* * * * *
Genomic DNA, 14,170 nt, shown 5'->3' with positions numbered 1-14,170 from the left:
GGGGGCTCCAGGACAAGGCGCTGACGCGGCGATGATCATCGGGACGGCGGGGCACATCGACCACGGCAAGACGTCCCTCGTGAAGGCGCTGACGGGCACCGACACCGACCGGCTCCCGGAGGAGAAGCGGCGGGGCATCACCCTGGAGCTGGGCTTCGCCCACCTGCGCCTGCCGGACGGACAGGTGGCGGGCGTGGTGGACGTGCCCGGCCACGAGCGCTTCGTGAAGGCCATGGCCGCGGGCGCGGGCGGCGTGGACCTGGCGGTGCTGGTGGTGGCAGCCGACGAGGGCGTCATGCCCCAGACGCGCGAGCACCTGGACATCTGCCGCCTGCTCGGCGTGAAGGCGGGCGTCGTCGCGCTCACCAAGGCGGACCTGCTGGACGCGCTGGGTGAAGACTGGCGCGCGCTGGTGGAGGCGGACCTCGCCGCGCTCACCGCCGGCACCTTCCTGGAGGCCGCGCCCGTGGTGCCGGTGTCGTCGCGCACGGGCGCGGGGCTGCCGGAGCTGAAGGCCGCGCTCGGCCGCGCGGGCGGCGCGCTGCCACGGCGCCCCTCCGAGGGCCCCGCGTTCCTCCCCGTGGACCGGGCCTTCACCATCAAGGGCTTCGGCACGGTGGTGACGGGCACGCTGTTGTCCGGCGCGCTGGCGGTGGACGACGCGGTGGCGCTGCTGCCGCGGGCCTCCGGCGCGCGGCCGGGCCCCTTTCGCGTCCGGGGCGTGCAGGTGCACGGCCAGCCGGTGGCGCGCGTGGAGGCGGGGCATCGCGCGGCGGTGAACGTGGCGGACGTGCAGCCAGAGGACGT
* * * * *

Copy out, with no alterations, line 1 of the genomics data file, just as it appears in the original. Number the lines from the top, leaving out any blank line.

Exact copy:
Genomic DNA, 14,170 nt, shown 5'->3' with positions numbered 1-14,170 from the left: